Let it not be said that the Australia Council’s dispensers of taxpayer funds to writers and artists have no grasp of family values, which sometimes manifest themselves in five-figure sums
Back in March, 2013, Quadrant Online noted a light-hearted Twitter exchange between Sophie Cunningham, chairperson of the Australia Council’s Literature Board, and her dear friend, author Benjamin Law. Reproduced below, the dialogue can only have struck some as ill-advised, as it might encourage the cynical to conclude that receipt of taxpayer funding has something to do with personal bonds and friendships, rather than mere merit alone.
Events of the past 10 months will have done little to banish that suspicion, as it appears the Law family – not just Benjamin — has been doing rather well at the literary trough. A month or so after the Twitter exchange at left, Benjamin Law’s sister, Michelle, picked up a $10,000 grant to build “a sustainable career as a writer and expand my professional networks internationally.”
Her “mentor”, as she puts it at her website, Fully Sick, just happens to be …. Sophie Cunningham!
Fully Sick is a blog that tracks the development of the essays I am writing as part of JUMP, the Australia Council’s national mentoring program for young and emerging artists. With the guidance of my mentor, writer Sophie Cunningham, I aim to write a collection of memoir essays linked by the theme of illness.
Good writing is to be cherished, of course, and it goes without saying that a publishing professional, habitual guest on the lit-fest circuit, not to mention a former Meanjin editor and member of the Nazi-spotting Overland push would have a keener eye than most for those well-turned sentences which signify a stylist in the making. Perhaps passages like this, from another of Michelle Law’s blogs, stoked Ms Cunningham’s nurturing instinct:
Boyfriend moved in
Although Michael has practically been living with me for the past six months, this month it’s official! And we’re going to start doing grown up things, like buying a couch and cleaning the bathtub. I’m also going to find a new fish tank for Graham because he’s outgrowing the current one and I think he’s a bit lonely. (That said, when I thought my first guinea pig was lonely and bought her a friend, she started biting the friend until both occupied opposite ends of their hutch and never interacted.) We are also going to rearrange the rooms in the house so my current bedroom becomes my office, and my current office becomes our bedroom, which I’m not hugely looking forward to because I don’t want to wake every morning to the sounds of my upstairs neighbours having sex. Which happens a lot. (Usually around 12:45am, and again at 6:30am the following morning, every time my neighbour’s boyfriend is in town and after they finish talking loudly and smoking and listening to C-grade RnB.) Around the fifth time I heard them humping (there is just no other word for it) I decided to play the least sexy song I know (Tom Jones’ ‘What’s New Pussycat’)but somehow this only made them hump faster. Then I blasted Tori Amos’ ‘Big Wheel’, which confused them long enough to stop and for me to run to Michael shouting, “They’re doing it again!”. On this particular occasion, I waited until they finished, at which point I applauded loudly and they promptly drove away in the boyfriend’s ute.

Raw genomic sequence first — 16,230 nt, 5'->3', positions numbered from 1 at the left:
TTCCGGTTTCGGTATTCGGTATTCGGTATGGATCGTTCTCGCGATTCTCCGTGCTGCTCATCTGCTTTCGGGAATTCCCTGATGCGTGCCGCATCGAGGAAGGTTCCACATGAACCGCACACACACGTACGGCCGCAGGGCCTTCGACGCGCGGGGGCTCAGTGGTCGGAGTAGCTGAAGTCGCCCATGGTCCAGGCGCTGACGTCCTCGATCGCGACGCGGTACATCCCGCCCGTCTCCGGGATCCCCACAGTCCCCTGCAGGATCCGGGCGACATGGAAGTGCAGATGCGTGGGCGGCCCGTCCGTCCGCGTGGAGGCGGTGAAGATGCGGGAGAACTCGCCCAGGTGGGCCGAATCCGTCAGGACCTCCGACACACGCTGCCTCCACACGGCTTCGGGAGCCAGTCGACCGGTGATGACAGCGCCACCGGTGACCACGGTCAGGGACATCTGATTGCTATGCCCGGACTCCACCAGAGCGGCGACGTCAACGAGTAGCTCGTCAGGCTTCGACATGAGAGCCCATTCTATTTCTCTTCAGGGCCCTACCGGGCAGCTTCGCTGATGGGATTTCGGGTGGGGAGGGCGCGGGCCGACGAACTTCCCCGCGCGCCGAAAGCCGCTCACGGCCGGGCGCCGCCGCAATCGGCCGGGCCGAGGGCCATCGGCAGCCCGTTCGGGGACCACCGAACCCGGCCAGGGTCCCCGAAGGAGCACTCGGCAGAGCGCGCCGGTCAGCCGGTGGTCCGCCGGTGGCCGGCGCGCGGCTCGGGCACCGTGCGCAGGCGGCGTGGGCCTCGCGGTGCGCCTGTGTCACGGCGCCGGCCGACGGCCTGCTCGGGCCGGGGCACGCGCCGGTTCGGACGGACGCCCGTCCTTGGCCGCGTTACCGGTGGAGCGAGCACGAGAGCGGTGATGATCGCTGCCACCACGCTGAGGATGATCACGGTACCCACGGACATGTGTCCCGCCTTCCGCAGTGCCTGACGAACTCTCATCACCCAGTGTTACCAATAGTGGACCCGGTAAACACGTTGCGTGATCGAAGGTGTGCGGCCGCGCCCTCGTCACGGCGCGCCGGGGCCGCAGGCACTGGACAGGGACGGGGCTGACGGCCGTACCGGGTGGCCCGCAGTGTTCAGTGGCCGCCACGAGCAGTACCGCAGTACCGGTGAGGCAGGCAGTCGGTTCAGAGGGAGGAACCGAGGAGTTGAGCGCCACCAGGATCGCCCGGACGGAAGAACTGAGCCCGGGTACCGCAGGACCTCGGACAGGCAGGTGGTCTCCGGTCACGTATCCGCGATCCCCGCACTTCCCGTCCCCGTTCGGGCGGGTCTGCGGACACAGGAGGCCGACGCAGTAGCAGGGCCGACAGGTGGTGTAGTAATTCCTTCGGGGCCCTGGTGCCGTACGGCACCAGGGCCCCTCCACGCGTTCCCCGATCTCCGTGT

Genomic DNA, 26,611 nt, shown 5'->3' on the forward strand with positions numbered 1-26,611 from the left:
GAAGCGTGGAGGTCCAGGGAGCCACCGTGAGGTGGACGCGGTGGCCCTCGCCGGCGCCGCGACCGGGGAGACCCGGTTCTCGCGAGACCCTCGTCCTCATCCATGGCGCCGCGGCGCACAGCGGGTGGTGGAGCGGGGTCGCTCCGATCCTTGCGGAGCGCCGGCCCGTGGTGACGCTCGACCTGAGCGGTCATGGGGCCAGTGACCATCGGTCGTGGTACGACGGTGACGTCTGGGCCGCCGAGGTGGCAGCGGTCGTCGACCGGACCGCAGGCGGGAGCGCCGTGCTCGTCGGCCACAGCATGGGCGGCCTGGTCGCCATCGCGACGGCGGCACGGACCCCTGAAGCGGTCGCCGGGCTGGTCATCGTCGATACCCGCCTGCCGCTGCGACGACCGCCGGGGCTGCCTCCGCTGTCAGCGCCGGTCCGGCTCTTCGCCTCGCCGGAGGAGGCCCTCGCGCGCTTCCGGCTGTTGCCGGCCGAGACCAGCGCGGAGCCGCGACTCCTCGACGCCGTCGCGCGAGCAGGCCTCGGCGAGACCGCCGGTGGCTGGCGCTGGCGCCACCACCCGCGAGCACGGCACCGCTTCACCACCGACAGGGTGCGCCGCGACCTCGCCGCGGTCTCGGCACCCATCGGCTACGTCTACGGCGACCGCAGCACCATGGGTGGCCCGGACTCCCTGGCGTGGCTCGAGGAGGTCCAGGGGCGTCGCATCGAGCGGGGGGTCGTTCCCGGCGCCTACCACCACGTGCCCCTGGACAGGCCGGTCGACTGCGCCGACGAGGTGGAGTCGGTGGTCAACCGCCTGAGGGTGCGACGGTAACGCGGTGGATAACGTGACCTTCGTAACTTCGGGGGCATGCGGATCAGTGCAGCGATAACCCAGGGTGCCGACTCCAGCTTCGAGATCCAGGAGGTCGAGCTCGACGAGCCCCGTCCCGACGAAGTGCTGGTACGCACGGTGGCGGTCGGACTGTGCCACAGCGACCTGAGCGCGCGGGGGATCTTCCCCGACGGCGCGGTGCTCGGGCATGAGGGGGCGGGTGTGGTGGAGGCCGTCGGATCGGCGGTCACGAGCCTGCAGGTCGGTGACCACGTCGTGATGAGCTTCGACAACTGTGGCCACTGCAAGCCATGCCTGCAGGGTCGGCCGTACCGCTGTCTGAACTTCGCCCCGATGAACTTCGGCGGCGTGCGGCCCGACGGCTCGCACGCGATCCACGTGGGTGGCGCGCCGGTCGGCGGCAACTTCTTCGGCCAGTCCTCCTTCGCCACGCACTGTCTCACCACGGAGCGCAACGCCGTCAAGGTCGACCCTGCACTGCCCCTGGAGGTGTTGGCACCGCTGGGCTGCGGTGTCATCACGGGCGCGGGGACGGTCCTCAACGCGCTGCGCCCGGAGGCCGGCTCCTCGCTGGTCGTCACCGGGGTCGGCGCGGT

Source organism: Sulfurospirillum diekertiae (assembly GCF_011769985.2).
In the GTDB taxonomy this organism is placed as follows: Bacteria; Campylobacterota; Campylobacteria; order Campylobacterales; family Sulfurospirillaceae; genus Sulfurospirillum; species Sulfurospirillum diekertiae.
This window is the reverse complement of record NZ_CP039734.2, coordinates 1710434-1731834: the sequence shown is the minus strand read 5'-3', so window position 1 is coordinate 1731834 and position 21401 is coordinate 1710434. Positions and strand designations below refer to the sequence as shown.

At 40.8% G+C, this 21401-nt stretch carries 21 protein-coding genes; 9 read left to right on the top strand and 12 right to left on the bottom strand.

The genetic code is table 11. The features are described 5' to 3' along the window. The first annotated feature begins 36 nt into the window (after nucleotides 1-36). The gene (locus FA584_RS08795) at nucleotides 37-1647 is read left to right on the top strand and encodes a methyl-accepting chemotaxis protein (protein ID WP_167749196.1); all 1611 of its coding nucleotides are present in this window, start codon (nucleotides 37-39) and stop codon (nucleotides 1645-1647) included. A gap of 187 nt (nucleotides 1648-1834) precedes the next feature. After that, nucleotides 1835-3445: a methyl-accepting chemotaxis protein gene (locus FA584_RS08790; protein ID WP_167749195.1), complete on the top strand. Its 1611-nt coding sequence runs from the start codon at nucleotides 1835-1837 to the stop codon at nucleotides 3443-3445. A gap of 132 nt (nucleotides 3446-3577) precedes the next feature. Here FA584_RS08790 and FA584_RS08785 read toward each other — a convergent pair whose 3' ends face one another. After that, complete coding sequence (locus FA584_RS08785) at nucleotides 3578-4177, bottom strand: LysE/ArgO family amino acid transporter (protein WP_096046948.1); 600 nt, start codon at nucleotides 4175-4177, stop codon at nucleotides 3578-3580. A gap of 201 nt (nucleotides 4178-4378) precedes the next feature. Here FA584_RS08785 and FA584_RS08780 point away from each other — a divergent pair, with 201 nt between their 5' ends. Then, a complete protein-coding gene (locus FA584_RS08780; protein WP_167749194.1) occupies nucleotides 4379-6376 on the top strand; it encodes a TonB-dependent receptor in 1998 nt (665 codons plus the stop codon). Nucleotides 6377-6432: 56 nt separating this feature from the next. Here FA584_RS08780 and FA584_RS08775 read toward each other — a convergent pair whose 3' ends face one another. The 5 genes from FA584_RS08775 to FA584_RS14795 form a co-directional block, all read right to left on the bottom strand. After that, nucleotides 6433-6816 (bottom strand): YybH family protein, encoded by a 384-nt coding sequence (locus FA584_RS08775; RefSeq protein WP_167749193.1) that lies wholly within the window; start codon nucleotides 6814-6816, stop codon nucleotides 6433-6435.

In conclusion, despite overhearing incredibly boring and loud sex, what was my worst year last year has turned out to be the best year this year (emotionally, professionally, mentally, etc etc) so you never know what’s around the corner.
Maybe Edward Gibbon would be evenly more widely recognised as a fine writer if an arts-grant system had been up and running when he was scratching away at Decline and Fall. Who knows, that magnum opus might today be less revered than his sadly unwritten reflections on thin floors, amorous neighbours and the domestic arrangements of feuding hamsters?
As a writer, brother Benjamin clearly has some competition at the Law family table – although he is already well ahead in one respect.
While his sister pocketed a paltry $10,000 from the Literature Board, Benjamin walked away with $40,000 in last September’s grant list. Evidently the the Twitter exchange with Ms Cunningham did not ruffle the Lit Board’s conviction that its chairperson’s friend was a thoroughly deserving sort. Nor does it seem to have prompted thoughts of Caesar’s wife and that quaint, old-fashioned concept of striving to be seen as above reproach.
UPDATE: Andrew Bolt has noticed more family ties in the Australia Council largesse. Habitual grant recipient and mother of another, Alison Croggon, isn’t happy about it. Not happy one little bit!
Roger Franklin, whose books have had to repay his publishers’ advances out of royalties, is the editor of Quadrant Online